Excerpt:

As part of his "Islam in Film" class at the University of Nebraska, religious studies professor Kristian Petersen screens movies such as "The Hurt Locker" (2008), "Argo" (2012) and "American Sniper" (2014) to make the point that depictions of Muslims on the big screen often involve a conflict narrative.

Muslim characters are either terrorists or "good" Muslims trying to overcome "bad" Muslim plots. In either case, they "are still constrained by conflictual framing," typically around themes such as terrorism, post-9/11 politics or overseas military intervention.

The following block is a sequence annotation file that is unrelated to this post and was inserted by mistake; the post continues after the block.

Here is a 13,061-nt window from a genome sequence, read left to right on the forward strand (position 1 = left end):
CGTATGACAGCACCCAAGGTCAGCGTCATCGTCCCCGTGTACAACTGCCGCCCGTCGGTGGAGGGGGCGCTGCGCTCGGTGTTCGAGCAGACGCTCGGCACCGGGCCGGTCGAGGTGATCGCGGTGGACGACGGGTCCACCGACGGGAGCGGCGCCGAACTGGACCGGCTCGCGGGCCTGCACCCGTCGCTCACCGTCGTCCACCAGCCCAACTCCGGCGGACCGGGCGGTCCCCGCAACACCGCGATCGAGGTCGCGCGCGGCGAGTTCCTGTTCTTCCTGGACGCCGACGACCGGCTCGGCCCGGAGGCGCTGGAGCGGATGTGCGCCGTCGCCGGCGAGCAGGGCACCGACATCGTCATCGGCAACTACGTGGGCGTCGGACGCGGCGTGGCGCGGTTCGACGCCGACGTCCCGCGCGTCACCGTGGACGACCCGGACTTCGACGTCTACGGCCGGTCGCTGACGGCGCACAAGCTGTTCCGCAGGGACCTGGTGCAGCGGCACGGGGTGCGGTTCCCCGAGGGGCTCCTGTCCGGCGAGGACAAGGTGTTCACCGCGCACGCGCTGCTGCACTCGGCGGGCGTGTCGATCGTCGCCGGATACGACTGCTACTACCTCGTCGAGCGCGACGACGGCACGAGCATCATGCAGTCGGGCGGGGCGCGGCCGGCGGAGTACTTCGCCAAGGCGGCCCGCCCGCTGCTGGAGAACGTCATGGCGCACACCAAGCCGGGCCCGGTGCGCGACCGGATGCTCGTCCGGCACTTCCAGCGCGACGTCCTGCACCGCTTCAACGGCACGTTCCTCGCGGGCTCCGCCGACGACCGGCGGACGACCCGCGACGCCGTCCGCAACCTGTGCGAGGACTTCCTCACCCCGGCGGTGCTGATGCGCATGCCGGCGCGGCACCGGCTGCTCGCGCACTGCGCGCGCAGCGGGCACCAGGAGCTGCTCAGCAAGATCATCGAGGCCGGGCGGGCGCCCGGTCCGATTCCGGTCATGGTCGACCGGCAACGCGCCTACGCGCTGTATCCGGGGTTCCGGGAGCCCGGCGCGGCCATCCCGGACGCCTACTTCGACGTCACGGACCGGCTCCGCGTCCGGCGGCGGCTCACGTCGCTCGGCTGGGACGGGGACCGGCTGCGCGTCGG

But Hollywood is slowly changing this paradigm as writers, show-runners, producers and directors reach out to cultural advisers and Muslims become part of the creative process. The Muslim Public Affairs Council's Hollywood bureau and other informal networks of academics, policymakers and regional studies experts are increasingly recruited by the movie and TV industry to offer advice on scripts, review raw footage and correct pronunciations for actors.


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